The Sacrifice of Isaac and the Screaming Realism of Caravaggio

Painting of the Sacrifice of Isaac by Caravaggio.
The Sacrifice of Isaac by Caravaggio (oil on canvas, 1603). On display at the Uffizi Gallery. (wikicommons)

What if to satisfy God required the murder a child?  This is the question the great artist Michelangelo Merisi da Caravaggio challenges us to grapple with in his gripping work, The Sacrifice of Isaac.  On display at the Uffizi Gallery, the painting tells the story of Abraham, who God demands sacrifice his favorite son as a test of his faith.  The painting is a prime example of the unprecedented visceral realism with which Caravaggio depicted biblical narratives.  It is a sharp departure from the art of the Renaissance, with its muscular nudes and idealized beauty.  This painting instead reflects the harsh piety of the Counter Reformation years, a time when the Church challenged worshippers to actively visualize scenes from the Bible in an unflinching manner.  In painting this and similar works, Caravaggio pushed beyond the paradigms set by Michelangelo and other Renaissance greats to create an entirely new style of painting; one that rejected polite idealized forms in favor of hauntingly realistic images.

History – Caravaggio and the New Spirituality

Portrait of Pope Urban VIII, who commissioned The Sacrifice of Isaac by Caravaggio when he was a cardinal.  The Pope appears seated, holding his left hand as if blessing the painter.
Portrait of Pope Urban VIII by Pietro da Cortona (oil on canvas, 1624). (source: GDK/wikicommons)

Completed in 1603, The Sacrifice of Isaac was commissioned by Cardinal Maffeo Barberini, the future Pope Urban VIII. Upon completion, the painting went into the Cardinal’s private collection, suggesting it was meant for his personal devotional practices. 

Paintings such as this were often used as devotional aids, assisting the worshiper in visualizing biblical scenes while in prayer or meditation.  The future Pope might have spent a considerable period of time sitting before this painting, imagining himself on Mount Moriah as Abraham’s faith was tested.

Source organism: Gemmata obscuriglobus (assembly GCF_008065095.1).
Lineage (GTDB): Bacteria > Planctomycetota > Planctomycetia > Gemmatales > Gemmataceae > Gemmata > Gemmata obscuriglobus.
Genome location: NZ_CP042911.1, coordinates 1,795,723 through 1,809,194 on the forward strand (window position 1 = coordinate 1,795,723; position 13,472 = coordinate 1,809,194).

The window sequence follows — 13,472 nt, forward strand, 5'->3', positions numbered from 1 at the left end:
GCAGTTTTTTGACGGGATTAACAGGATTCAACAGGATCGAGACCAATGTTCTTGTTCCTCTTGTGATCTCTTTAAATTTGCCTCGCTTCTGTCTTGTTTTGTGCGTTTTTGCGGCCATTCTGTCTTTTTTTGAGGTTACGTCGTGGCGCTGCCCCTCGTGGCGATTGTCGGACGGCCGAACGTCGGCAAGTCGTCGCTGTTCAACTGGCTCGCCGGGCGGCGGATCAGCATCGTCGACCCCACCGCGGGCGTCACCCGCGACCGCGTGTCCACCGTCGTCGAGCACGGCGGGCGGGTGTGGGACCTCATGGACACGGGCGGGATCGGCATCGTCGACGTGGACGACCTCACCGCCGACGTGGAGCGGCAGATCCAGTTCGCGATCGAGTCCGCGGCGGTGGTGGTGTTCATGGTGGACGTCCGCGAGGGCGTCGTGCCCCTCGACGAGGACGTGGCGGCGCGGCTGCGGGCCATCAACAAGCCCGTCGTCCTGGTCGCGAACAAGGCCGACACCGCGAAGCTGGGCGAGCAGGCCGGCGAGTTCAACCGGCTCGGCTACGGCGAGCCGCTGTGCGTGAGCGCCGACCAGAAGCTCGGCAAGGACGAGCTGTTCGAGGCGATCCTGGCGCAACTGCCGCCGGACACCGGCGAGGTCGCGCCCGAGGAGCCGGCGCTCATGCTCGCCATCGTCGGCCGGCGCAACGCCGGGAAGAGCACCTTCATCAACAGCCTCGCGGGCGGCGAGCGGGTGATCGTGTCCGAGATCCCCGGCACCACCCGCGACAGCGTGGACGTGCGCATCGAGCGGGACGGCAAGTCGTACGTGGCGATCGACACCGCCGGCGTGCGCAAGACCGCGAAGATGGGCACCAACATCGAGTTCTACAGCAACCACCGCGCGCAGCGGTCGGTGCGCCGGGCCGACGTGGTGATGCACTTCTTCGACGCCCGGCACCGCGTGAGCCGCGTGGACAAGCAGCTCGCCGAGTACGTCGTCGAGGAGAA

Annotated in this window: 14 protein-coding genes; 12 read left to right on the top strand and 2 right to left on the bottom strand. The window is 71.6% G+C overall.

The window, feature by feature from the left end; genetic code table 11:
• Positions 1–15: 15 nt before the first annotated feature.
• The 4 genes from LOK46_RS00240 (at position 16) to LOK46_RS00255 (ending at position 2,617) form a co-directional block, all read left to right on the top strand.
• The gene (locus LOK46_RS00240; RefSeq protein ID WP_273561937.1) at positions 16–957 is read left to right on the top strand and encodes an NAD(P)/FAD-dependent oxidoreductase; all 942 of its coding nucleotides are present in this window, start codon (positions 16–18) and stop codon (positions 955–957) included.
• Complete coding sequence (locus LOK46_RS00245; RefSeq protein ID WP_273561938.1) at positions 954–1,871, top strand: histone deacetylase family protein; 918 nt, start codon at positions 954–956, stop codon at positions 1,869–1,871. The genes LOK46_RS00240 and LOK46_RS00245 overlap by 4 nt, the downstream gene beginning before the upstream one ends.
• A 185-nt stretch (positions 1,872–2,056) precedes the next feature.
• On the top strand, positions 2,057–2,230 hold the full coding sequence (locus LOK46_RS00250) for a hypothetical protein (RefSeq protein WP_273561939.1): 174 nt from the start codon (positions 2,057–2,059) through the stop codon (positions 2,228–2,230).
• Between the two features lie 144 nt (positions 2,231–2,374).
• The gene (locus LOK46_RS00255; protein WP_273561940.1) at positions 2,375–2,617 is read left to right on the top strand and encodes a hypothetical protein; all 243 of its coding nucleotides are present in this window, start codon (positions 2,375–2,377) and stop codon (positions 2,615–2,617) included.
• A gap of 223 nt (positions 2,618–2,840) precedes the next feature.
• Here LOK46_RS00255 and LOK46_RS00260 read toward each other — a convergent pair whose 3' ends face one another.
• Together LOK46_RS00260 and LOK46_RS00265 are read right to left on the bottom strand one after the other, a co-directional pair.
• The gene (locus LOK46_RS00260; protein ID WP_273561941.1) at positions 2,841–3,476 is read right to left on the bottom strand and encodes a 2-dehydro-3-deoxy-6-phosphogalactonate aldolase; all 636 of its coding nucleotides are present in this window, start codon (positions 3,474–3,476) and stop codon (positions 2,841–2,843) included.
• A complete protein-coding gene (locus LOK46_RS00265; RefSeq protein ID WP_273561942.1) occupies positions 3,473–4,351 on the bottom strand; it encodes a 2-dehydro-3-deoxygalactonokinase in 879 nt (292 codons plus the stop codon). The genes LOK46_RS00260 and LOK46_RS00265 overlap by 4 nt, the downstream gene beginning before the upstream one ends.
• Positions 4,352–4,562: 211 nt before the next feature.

The idea of visualizing scenes from the Bible had its origins in the Middle Ages and was often associated with St Francis of Assisi.  St Francis urged his followers to contemplate events in the life of Christ not as abstractions from the distant past, but as real events of the type that might occur in the present day. 

 To illustrate his point, in 1223 St Francis famously set up the first Christmas nativity scene in the monastery of Greccio, complete with crib and painted statues depicting Mary, Joseph, and an infant Christ.  He urged his followers to contemplate the scene, imagining the infant Christ as a real child worthy of their compassion.  

During the Counter Reformation, these visualization exercises were formalized into meditative practices, which rose in prominence together with other forms of worship designed to promote a personal relationship with Christ. Perhaps the most famous example of this tradition is St Ignatius of Loyola’s Spiritual Exercises.  In the Exercises, Loyola (the founder of the Jesuit Order) encourages meditators to not only contemplate events from the life of Jesus, but actually visualize them as if one had been present as they happened. 

Often in undertaking this, meditators were encouraged to use images of people and places already familiar to them.  Thus a baker might imagine Jesus carrying the cross along the street in front of his store.  The Roman soldiers accompanying Christ might be garbed in the uniforms of the local milita.  Family and friends might serve in place of Jesus’ disciples and even stand in for Christ himself.  This, Loyola believed, would allow meditators to connect with the stories in the Bible on a deeper, emotional level.

Style – Isaac and Abraham Reimagined

Scholars note that Carravagio was deeply influenced by these meditative practices, though the vector by which they became known to him remains heavily debated.  Regardless, its influence is readily apparent in several of Caravaggio’s works, including The Sacrifice of Isaac.  As Loyola recommends, Caravaggio strives to depict a realistic and vivid image.  This begins with Abraham’s cold, practiced grip (almost terrifying in its efficiency) on the back of Isaac’s neck.  The knife held by Abraham is simple and unadorned – a practical tool which a butcher might use to slaughter a lamb.  Even the angel’s forceful grip on Abraham’s wrist is carefully calculated, adding to the sense that this intercession came only in the final moment.

As Loyola suggests, Caravaggio also draws on the familiar.  The landscape in the top right, for instance, looks suspiciously like the countryside around Rome. Caravaggio also uses familiar faces in the painting, with his studio assistant, Cecco Boneri, modelling for both Isaac and the angel.  In so doing, Caravaggio offers an image with a haunting level of familiarity to the viewer, one they could easily imagine occurring on the outskirts of Rome.